English version


From Longman Dictionary of Contemporary Englishgiddygid‧dy /ˈɡɪdi/ adjective  1 BALANCEfeeling slightly sick and unable to balance, because everything seems to be moving syn dizzy Greg stared down from the seventh floor and began to feel giddy.2 HAPPYfeeling silly, happy, and excited, or showing this feelinggiddy with Sheila felt giddy with excitement.3 giddy heights4 old-fashionedSTUPID/NOT SENSIBLE silly and not interested in serious things Fiona’s very pretty but a bit giddy.giddily adverbgiddiness noun [uncountable]
Examples from the Corpus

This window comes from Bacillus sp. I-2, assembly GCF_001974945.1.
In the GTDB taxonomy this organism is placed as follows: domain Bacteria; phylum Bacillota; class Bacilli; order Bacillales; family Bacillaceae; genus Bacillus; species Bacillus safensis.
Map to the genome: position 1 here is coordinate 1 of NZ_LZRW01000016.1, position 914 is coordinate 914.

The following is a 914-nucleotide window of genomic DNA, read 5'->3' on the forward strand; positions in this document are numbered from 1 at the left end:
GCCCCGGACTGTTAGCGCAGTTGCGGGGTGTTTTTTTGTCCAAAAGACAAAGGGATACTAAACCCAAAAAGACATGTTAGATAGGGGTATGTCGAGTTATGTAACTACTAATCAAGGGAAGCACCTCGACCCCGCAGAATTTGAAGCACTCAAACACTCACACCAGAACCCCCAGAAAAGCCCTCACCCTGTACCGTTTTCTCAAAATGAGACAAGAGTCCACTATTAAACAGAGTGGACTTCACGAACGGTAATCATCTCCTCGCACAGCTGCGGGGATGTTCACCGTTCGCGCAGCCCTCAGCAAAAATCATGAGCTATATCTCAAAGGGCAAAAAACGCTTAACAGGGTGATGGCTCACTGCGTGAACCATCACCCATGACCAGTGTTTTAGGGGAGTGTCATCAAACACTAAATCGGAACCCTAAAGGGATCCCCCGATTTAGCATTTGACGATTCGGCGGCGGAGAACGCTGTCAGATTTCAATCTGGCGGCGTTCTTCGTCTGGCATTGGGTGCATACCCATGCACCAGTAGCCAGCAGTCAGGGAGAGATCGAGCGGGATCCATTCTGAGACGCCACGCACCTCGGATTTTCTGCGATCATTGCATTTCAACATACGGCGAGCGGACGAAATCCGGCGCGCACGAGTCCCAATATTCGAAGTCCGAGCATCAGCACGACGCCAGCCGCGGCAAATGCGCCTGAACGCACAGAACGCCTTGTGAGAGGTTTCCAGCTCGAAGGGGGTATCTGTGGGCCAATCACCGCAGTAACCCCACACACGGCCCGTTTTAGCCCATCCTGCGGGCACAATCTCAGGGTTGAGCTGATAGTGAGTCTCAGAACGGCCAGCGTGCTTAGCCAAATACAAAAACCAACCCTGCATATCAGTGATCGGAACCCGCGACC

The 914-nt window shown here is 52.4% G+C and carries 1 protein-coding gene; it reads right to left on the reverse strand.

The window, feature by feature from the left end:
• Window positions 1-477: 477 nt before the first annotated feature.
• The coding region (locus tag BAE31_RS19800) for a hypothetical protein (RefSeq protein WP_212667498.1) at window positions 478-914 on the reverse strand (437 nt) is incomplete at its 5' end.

giddyDrinking champagne always makes me giddy.Just watching those kids spinning makes me feel giddy.Actually it felt nice to be giddy.She suddenly felt giddy and had to find somewhere to sit down.But for many days he felt a curious discomfort, almost giddy at times, almost sad at other times.She felt a surge of giddy courage.I tell her I am tired and giddy from last night's sleeping pill.a giddy girlThen we broke into giddy laughter.giddy optimismShe felt a giddy sensation of ground shifting under her feet.Her heart was galloping so fast that she felt quite giddy with happiness.feel giddyLester lay in his blankets and watched the staggering display put on by the stars until he felt giddy.I felt giddy and sorry for myself.If only man could be made to ... She felt giddy as the full answer came, crowding into her mind.She felt giddy with the first intake of smoke, but suddenly saw how to make a whole of the face.giddy withThe children are giddy with excitement.
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